Today, if we want to get tough on Iran, we can no longer call on our European allies to shut down Iran’s access to the international financial system. We can no longer impose gargantuan fines on a French or a German bank to punish them for violating those sanctions and to deter them from doing it again.

Today, our main leverage over Iran is military. We can bomb their forces in Iraq. We can intercept their ships. Eventually, we could take out their nuclear weapons production facilities.

If that sounds an awful lot like war, it’s because it is.

As Thomas Jefferson reportedly said in relation to the Barbary Pirates, an earlier jihadi Muslim confederacy that declared war on America: sanctions are the only option between appeasement and war. Obama just removed sanctions. QED.

But the Trump administration is not without blame.

The President instructed his national security team to take a fresh look at our overall strategy toward the Islamic State of Iran early in his presidency. To show how serious the administration was, national security advisor Michael Flynn “put Iran on notice” in an on-record briefing on Feb. 1.

And then, something happened. Rather than continue the “get tough” policy by decertifying the Iran nuclear deal, imposing new sanctions and other measures as Flynn was recommending, the President fired Flynn and other hard-line advisors, and everything turned to mush.

I am not dissing the new Iran strategy the President rolled out on Friday, far from it. My Iranian dissident friends drew much encouragement from the President’s willingness to take an all fronts approach against the Iranian regime, not just focus on its nuclear weapons program. The fact that he mentioned the regime’s dreadful record of human rights abuses and political repression was significant.

But does it really mean the U.S. is finally ready to provide material support to a pro-freedom coalition in Iran to spark a popular uprising against the regime?

Don’t hold your breath. The Deep State would never abide by it.

But Qassem Suleymani wasn’t going to wait to find out. Perhaps assuming – correctly – that the U.S. President was leaning out over his skis, he decided to act decisively to test the President’s resolve.

Want to get tough on the Iranian regime, Mr. President? Then bomb the Iranian-backed militias attacking our Kurdish allies in Northern Iraq and send U.S. special forces to capture Maj. Gen. Qassem Suleymani, a war criminal who has the blood of more than a thousand U.S. soldiers on his hands. (Watch a video of how Iran killed our soldiers in Iraq here).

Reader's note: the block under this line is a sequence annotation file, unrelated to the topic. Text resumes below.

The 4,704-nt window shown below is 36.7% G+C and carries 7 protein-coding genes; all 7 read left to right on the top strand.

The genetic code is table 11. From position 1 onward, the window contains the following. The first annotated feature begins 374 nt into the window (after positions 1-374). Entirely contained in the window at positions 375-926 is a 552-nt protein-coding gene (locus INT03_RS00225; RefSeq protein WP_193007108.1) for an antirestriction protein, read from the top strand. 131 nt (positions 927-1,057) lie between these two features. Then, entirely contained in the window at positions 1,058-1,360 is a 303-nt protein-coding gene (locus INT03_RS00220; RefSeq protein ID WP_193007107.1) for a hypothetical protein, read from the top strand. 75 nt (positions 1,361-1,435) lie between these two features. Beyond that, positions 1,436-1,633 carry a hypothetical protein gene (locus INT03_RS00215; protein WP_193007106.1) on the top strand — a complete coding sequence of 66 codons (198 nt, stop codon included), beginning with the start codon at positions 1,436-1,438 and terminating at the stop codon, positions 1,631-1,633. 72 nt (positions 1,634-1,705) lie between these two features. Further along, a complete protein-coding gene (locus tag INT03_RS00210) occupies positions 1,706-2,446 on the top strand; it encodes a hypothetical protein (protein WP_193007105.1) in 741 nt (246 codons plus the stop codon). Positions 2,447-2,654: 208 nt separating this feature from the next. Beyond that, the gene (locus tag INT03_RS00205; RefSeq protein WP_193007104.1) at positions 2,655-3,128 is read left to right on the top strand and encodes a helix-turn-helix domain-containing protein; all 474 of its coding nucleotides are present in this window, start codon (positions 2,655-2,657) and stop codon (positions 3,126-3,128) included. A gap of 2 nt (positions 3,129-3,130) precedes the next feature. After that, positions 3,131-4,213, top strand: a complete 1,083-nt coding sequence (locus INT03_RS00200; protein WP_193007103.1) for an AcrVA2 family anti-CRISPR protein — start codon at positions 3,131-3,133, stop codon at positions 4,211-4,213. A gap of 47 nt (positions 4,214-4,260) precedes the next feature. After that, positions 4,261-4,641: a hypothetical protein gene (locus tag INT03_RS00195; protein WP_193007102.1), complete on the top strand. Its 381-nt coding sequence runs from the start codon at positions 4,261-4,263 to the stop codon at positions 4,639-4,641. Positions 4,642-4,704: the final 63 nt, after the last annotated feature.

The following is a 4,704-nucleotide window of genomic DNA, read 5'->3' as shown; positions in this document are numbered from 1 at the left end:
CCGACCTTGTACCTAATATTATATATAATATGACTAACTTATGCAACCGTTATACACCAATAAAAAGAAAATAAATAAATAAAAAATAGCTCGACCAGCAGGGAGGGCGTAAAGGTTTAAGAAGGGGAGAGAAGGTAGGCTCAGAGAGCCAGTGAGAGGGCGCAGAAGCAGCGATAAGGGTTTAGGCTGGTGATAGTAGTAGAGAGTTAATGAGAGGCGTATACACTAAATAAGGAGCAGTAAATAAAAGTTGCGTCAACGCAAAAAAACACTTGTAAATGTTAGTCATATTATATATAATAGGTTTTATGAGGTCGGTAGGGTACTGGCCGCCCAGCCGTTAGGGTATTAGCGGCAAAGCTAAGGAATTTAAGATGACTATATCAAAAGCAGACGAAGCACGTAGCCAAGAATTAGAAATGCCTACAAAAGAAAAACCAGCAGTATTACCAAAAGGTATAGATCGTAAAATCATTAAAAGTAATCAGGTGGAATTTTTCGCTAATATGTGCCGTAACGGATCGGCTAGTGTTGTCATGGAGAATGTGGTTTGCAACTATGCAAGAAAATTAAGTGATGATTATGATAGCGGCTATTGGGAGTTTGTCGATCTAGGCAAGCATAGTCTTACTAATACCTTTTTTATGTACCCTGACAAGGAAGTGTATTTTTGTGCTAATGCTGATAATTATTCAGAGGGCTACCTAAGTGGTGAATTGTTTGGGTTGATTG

Because that’s what Suleymani is daring you to do. And he’s betting, you won’t lift a finger to help the Kurds or to threaten him in any way.

In Middle East parlance, that makes Suleymani – not Donald Trump – the strong horse, the one to be feared and respected.

To be fair to Suleymani, he has been advancing his pieces like a brilliant chess player, springing his trap on us at precisely the moment when it would cause us the most damage.

First, in 2014 as ISIS was preparing its assault on Mosul and the Assyrian Christian and Kurdish regions of Northern Iraq, he instructed his puppet, then Iraqi Prime Minister Nouri al-Maliki, to order the Iraqi army to withdraw from Mosul ahead of the ISIS advance.

That left Mosul defenseless and accounts for why ISIS was able to take over the city in a matter of hours without a fight.

Maliki fled briefly to Iran after his role in the abandon of Mosul was revealed in the Iraqi media, and was soon replaced by Qassem Suleymani’s new front man, Prime Minister Haidar al-Abadi.

Same puppet-master, new puppet.

Next, he recruited 100,000 Iraqi Shiite fighters into the Hasht-e Shahbi militia, known in English as the Popular Mobilization Units, or PMU. They might be Iraqis, but they are owned by Qassem Suleymani and his Quds Force.

When the U.S. decided to rearm the Iraqi military to join the fight against ISIS, Suleymani positioned PMU units to fill the vacuum when ISIS left.

As I learned in July while on a reporting mission to northern Iraq, the PMU faced off with the Kurdish peshmerga all across the Nineveh Plain and was already threatening to confront them in Kirkuk.

As the U.S.-backed Iraqi army drove ISIS out of Iraq, Suleymani’s PMU raced to the border with Syria, opening a land bridge for Iran into Syria and Lebanon, putting Iran on Israel’s northern border directly for the first time.

Today, Suleymani and his strategy ally, Turkish president Erdogan, want to jerk the leash of Iraqi Kurdish president Massoud Barzani to make him realize who really calls the shots in the region.

Guess what: for all of Donald Trump’s welcome bravoura, it’s not the United States.

One immediate goal both the Turks and Iranians share is to eliminate safe havens in Iraqi Kurdistan for the PKK and PJAK, Turkish and Iranian Kurdish dissident groups. Both have reiterated that demand in recent days.

Beyond that, they want to make Barzani kneel as a vassal to his suzerain, and abandon all hopes for Kurdish independence. That can only happen if the United States drops its support for the KRG.

Barzani himself has made bad moves. He has recklessly endangered his Queen (Kirkuk), while not defending his King (Erbil). And while doing so, he has tweaked the nose of his only committed ally, the United States, and alienated his local rivals, the Patriotic Union of Kurdistan of former Iraqi president, Jalal Talabani, who died on October 3.

Barzani appears to have realized he has overstepped with his ill-timed and poorly-prepared referendum, and has agreed to cede the K-1 airbase and other positions south of Kirkuk to Iranian-backed Iraqi government forces south of Kirkuk.

So far, the Pentagon is pretending that nothing is happening, just a bit of maneuvering among friends.

This is not just embarrassing, it is dangerous, wrong-headed, and will lead to total disaster. We’ve already lost Iraq, thanks to Obama’s withdrawal in 2011. Now we are about to lose the last ally on the ground that we have, the Kurds.

It’s time for the United States to face facts and recognize that an independent, united Iraq ceased to exist several years ago, and that the only way for us to check Iranian domination of the region is to support a united, independent and democratic Kurdistan, with U.S. military bases in Kirkuk and Erbil.

To get there will require a great deal of hands-on diplomacy, because Barzani has shown himself to be reckless, unreliable and undemocratic. We need to working the ground, aligning the players.

We need to be playing chess, not checkers.